water.pdb and the topology from topol.top, checks if the contents are
consistent and writes a unified output file: em.tpr, which will be
used to carry out the minimisation:
mdrun -v -s em.tpr -c em.pdb
The output shows that already the initial energy was rather low, so
in this case there were hardly any bad contacts. Having a look at
"em.pdb" shows that the structure hardly changed during
The careful user may have noticed that grompp gave a warning:
System has non-zero total charge: -4.
Before we continue with the dynamics, we should neutralise
this net charge of the simulation system. This
is to prevent artefacts that would arise as a side effect caused by
the periodic boundary conditions used in the simulation. A net charge
would result in an electrostatic repulsion between neighbouring
periodic images. Therefore, 4 sodium ions will be added to the system:
genion -s em.tpr -o ions.pdb -np 4 -p topol.top
Select the water group ("SOL"), and 4 water molecules
will be replaced by sodium ions.
The output (ions.pdb) can be checked with rasmol. To better see the
ions, type (in rasmol):
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Just to be on the safe side, we repeat the energy minimisation, now with the ions included
(remember to (re)run grompp to create a new run input file whenever
changes to the topology, or coordinates have been made):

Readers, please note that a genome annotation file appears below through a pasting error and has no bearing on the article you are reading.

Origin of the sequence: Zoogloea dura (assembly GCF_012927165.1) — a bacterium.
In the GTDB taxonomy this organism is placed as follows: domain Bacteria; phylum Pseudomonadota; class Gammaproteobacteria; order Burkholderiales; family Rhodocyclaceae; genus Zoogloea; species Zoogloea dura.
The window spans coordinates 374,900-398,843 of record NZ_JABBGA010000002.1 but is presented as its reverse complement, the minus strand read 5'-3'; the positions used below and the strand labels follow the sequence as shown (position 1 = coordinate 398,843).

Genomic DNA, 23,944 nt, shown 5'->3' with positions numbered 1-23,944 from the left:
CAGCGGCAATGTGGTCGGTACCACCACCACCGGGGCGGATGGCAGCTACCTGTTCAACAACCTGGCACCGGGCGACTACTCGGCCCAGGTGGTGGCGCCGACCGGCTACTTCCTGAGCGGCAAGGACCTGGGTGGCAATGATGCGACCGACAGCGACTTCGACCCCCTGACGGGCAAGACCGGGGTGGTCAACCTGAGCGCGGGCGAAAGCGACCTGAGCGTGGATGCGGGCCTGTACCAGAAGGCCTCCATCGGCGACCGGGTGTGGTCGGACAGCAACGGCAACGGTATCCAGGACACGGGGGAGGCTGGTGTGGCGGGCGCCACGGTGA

grompp -f em.mdp -c ions.pdb -p topol.top -o em.tpr -maxwarn 2
mdrun -v -s em.tpr -c em.pdb
Now we have all that is required to start the dynamics. Again, a
parameter file has been prepared for the simulation, and can be
downloaded here. Please browse
through the file "md.mdp" (using "more") to get an idea of the
simulation parameters. The gromacs online manual describes all
parameters in detail here.
Please don't worry in this stage about all individual parameters,
we've chosen common values typical for protein simulations.
Again, we use the gromacs preprocessor to prepare the simulation:
grompp -f md.mdp -c em.pdb -p topol.top -o md.tpr -maxwarn 2
and start the simulation!
mdrun -v -s md.tpr -c md.pdb -nice 0
The simulation is running now, and depending on the speed and load of
the computer, the simulation will run for a number of minutes.
Question: How do the parts of energy
minimization and MD simulation differ (with reference to energy landscapes)?
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D. Analysis of a gromacs simulation
The simulation is running now (or finished) and we can start analysing
the results. Let us first see which kind of files have been written by
the simulation (mdrun):
We see the following files:
The first analysis step during or after a simulation is usually a
visual inspection of the trajectory. For this we will use the gromacs
trajectory viewer ngmx. Other possibilities would be VMD , Pymol, or gOpenmol.
- traj.xtc - the trajectory to be used for analyses
- traj.trr - the trajectory to be used for a restart in case of a crash
- ener.edr - energies
- md.log - a LOG file of mdrun
- md.gro - the final coordinates of the simulation
vmd md.pdb traj.xtc
Select a group of your interest ("system" might be good for a start),
and then, under "Display", click "Animate". Now a animation player
button appears near the bottom of the screen, which can be used to
view the trajectory. If you wish to filter different simulated
components, choose a different group under "Display" and "Filter".
We can see that the protein and its surroundings undergo thermal
fluctuations, but overall, the protein structure is rather stable, as
would be expected on such timescales.